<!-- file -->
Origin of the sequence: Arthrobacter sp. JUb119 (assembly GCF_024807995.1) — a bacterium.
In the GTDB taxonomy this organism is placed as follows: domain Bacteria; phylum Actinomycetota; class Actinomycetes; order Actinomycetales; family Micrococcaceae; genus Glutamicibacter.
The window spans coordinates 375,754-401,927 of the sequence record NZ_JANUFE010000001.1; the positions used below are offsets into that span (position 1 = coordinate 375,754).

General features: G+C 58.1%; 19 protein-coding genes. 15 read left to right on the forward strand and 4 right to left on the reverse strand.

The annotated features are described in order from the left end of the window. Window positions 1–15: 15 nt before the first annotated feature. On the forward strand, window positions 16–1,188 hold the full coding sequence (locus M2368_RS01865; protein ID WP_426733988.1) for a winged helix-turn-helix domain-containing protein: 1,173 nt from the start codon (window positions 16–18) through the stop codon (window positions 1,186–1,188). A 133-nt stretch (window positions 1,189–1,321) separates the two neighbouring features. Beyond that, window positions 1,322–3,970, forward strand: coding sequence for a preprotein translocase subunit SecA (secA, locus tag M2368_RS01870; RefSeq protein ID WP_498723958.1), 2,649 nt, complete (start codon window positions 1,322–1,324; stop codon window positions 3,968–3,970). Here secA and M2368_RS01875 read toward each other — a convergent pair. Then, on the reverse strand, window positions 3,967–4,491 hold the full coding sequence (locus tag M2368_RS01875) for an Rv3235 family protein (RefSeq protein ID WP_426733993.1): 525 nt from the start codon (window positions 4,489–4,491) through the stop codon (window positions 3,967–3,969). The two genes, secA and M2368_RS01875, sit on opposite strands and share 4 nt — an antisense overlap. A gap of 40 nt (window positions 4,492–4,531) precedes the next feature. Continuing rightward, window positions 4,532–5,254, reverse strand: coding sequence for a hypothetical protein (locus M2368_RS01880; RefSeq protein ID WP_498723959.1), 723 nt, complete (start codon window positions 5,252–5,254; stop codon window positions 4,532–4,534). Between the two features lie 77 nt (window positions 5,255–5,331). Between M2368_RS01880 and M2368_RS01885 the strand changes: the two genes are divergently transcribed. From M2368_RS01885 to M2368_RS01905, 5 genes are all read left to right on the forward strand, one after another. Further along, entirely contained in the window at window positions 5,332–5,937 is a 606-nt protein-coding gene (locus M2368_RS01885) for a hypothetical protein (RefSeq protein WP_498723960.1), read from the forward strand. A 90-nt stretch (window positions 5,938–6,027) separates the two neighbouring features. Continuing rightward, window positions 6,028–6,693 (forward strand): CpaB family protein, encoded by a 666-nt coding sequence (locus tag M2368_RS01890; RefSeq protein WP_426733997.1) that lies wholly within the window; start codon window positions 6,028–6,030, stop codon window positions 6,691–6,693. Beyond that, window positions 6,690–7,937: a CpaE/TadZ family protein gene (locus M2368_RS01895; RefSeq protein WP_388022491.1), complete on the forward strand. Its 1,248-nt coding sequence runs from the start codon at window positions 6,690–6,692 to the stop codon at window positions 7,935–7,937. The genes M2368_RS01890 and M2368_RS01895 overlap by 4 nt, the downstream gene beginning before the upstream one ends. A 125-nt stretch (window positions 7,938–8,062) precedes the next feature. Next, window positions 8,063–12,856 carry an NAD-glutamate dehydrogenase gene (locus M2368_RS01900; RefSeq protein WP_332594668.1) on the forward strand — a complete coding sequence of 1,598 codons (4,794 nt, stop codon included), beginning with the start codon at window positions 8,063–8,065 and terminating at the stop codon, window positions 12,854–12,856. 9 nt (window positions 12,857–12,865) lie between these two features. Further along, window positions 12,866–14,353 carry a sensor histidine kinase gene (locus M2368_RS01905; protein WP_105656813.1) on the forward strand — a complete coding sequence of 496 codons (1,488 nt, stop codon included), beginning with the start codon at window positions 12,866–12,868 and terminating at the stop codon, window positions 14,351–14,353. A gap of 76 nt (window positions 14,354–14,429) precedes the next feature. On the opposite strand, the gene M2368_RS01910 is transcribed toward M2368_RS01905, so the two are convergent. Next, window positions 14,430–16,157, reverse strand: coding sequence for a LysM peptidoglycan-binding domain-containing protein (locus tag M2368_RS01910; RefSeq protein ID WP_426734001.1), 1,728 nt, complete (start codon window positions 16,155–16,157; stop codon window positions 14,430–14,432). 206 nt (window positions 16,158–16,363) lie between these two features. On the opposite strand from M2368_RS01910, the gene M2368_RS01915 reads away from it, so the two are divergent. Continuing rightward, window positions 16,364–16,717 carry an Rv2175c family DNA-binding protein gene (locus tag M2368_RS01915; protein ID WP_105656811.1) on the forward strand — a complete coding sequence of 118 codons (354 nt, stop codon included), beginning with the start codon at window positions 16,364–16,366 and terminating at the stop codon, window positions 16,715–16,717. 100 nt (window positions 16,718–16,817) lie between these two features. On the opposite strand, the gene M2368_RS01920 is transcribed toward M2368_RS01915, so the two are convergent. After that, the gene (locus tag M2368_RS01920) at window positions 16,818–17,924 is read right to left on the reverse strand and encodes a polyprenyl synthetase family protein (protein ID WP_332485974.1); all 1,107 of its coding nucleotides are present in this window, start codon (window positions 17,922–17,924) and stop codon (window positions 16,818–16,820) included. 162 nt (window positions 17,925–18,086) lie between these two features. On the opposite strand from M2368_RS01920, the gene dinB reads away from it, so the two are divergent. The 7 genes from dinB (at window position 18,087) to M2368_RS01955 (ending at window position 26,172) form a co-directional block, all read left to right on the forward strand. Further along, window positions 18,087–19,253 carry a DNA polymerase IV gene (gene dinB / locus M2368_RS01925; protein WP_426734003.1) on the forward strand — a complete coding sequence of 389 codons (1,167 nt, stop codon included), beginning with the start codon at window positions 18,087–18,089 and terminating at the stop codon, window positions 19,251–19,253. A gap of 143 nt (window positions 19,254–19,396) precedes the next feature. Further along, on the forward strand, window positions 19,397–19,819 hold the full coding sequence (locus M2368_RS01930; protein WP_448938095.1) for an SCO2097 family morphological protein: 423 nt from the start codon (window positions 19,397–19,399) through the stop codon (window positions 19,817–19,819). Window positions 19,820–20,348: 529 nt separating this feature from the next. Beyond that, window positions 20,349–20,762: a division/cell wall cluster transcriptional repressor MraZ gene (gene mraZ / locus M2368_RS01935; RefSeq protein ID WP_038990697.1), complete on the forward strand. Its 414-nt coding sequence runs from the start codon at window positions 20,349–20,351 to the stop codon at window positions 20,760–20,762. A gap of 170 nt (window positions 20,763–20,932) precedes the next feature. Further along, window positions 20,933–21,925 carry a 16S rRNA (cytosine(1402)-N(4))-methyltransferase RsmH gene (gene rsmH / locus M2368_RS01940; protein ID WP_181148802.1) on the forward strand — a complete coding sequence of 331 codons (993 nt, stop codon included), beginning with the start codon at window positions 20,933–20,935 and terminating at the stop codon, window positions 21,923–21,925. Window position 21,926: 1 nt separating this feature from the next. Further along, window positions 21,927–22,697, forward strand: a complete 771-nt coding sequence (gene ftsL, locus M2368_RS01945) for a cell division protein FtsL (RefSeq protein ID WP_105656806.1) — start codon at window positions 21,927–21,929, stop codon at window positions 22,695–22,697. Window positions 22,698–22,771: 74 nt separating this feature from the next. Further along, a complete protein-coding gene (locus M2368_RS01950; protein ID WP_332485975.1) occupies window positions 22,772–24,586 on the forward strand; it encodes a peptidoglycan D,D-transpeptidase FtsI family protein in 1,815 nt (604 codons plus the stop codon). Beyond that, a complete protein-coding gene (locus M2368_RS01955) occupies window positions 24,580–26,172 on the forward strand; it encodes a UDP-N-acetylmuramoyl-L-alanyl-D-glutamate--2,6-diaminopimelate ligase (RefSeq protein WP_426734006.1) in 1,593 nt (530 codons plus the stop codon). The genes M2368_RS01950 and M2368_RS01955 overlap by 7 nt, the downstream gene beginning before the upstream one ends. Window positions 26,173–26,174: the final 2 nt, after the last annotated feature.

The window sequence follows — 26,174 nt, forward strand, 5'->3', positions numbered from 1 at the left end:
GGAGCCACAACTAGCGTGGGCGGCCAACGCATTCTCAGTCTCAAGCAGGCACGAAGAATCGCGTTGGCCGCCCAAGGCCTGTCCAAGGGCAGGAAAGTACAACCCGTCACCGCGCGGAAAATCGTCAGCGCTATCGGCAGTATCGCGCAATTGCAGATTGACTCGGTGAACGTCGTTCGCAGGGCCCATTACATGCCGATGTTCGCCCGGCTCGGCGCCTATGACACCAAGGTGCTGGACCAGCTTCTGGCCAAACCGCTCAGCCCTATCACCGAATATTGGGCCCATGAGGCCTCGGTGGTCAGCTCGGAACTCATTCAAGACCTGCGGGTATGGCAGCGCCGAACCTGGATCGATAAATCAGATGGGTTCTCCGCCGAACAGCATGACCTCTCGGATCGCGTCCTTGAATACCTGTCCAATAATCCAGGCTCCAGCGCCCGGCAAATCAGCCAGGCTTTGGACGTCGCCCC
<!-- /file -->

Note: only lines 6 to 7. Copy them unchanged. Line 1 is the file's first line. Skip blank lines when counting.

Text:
The window sequence follows — 26,174 nt, forward strand, 5'->3', positions numbered from 1 at the left end:
GGAGCCACAACTAGCGTGGGCGGCCAACGCATTCTCAGTCTCAAGCAGGCACGAAGAATCGCGTTGGCCGCCCAAGGCCTGTCCAAGGGCAGGAAAGTACAACCCGTCACCGCGCGGAAAATCGTCAGCGCTATCGGCAGTATCGCGCAATTGCAGATTGACTCGGTGAACGTCGTTCGCAGGGCCCATTACATGCCGATGTTCGCCCGGCTCGGCGCCTATGACACCAAGGTGCTGGACCAGCTTCTGGCCAAACCGCTCAGCCCTATCACCGAATATTGGGCCCATGAGGCCTCGGTGGTCAGCTCGGAACTCATTCAAGACCTGCGGGTATGGCAGCGCCGAACCTGGATCGATAAATCAGATGGGTTCTCCGCCGAACAGCATGACCTCTCGGATCGCGTCCTTGAATACCTGTCCAATAATCCAGGCTCCAGCGCCCGGCAAATCAGCCAGGCTTTGGACGTCGCCCC